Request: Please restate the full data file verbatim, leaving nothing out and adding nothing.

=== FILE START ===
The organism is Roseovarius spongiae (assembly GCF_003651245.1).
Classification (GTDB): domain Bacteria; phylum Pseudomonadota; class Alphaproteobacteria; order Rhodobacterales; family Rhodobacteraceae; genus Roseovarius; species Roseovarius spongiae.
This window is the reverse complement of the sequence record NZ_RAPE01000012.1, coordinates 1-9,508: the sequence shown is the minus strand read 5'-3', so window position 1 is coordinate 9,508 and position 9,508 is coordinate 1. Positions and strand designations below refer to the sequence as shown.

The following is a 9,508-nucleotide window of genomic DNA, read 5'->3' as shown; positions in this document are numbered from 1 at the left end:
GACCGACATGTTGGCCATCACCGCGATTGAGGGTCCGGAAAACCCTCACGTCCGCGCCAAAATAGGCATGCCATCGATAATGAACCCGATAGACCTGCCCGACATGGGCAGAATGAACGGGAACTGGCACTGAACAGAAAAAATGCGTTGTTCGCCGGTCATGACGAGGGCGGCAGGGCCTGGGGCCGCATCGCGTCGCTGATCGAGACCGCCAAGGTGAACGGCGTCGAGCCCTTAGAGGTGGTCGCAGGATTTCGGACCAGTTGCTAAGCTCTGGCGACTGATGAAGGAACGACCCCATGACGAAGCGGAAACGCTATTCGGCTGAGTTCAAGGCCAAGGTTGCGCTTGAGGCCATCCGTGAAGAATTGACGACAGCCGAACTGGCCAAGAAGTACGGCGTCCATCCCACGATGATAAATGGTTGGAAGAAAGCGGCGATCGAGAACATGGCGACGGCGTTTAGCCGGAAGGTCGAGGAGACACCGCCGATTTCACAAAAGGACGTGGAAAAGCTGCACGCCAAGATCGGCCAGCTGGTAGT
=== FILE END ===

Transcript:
The organism is Roseovarius spongiae (assembly GCF_003651245.1).
Classification (GTDB): domain Bacteria; phylum Pseudomonadota; class Alphaproteobacteria; order Rhodobacterales; family Rhodobacteraceae; genus Roseovarius; species Roseovarius spongiae.
This window is the reverse complement of the sequence record NZ_RAPE01000012.1, coordinates 1-9,508: the sequence shown is the minus strand read 5'-3', so window position 1 is coordinate 9,508 and position 9,508 is coordinate 1. Positions and strand designations below refer to the sequence as shown.

The following is a 9,508-nucleotide window of genomic DNA, read 5'->3' as shown; positions in this document are numbered from 1 at the left end:
GACCGACATGTTGGCCATCACCGCGATTGAGGGTCCGGAAAACCCTCACGTCCGCGCCAAAATAGGCATGCCATCGATAATGAACCCGATAGACCTGCCCGACATGGGCAGAATGAACGGGAACTGGCACTGAACAGAAAAAATGCGTTGTTCGCCGGTCATGACGAGGGCGGCAGGGCCTGGGGCCGCATCGCGTCGCTGATCGAGACCGCCAAGGTGAACGGCGTCGAGCCCTTAGAGGTGGTCGCAGGATTTCGGACCAGTTGCTAAGCTCTGGCGACTGATGAAGGAACGACCCCATGACGAAGCGGAAACGCTATTCGGCTGAGTTCAAGGCCAAGGTTGCGCTTGAGGCCATCCGTGAAGAATTGACGACAGCCGAACTGGCCAAGAAGTACGGCGTCCATCCCACGATGATAAATGGTTGGAAGAAAGCGGCGATCGAGAACATGGCGACGGCGTTTAGCCGGAAGGTCGAGGAGACACCGCCGATTTCACAAAAGGACGTGGAAAAGCTGCACGCCAAGATCGGCCAGCTGGTAGT